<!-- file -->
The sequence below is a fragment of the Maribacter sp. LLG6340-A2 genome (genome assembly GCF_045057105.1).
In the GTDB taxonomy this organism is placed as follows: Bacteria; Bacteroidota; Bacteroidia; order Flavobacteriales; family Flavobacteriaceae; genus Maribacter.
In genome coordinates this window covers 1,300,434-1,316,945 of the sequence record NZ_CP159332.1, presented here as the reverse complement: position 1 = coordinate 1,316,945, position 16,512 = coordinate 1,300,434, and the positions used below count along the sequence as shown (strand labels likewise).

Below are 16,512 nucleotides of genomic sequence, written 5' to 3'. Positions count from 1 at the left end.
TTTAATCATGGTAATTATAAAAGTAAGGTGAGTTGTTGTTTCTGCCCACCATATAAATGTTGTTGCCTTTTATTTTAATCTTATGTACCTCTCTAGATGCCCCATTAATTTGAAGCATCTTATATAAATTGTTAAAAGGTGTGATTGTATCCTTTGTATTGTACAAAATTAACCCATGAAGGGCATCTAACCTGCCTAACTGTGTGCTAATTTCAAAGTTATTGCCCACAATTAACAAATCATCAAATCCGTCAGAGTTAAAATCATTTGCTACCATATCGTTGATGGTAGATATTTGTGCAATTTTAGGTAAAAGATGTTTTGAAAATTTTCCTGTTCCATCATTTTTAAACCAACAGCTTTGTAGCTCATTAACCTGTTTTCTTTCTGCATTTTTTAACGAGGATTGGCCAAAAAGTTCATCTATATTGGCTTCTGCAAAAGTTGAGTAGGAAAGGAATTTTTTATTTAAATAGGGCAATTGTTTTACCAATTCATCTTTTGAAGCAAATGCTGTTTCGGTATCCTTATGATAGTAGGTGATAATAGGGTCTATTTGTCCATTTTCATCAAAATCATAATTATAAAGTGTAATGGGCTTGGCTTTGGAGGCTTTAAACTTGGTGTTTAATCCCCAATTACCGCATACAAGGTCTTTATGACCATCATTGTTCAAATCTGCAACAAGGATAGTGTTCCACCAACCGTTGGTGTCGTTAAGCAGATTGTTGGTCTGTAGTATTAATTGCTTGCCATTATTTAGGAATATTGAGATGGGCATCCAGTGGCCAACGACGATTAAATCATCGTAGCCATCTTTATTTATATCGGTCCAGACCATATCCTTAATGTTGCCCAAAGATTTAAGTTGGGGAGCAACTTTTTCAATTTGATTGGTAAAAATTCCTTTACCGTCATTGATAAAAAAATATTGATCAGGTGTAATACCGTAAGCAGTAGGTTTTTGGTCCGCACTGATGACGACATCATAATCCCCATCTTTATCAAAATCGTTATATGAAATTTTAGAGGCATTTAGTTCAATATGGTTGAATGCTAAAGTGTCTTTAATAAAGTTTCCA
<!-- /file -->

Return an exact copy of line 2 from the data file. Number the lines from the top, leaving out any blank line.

In the GTDB taxonomy this organism is placed as follows: Bacteria; Bacteroidota; Bacteroidia; order Flavobacteriales; family Flavobacteriaceae; genus Maribacter.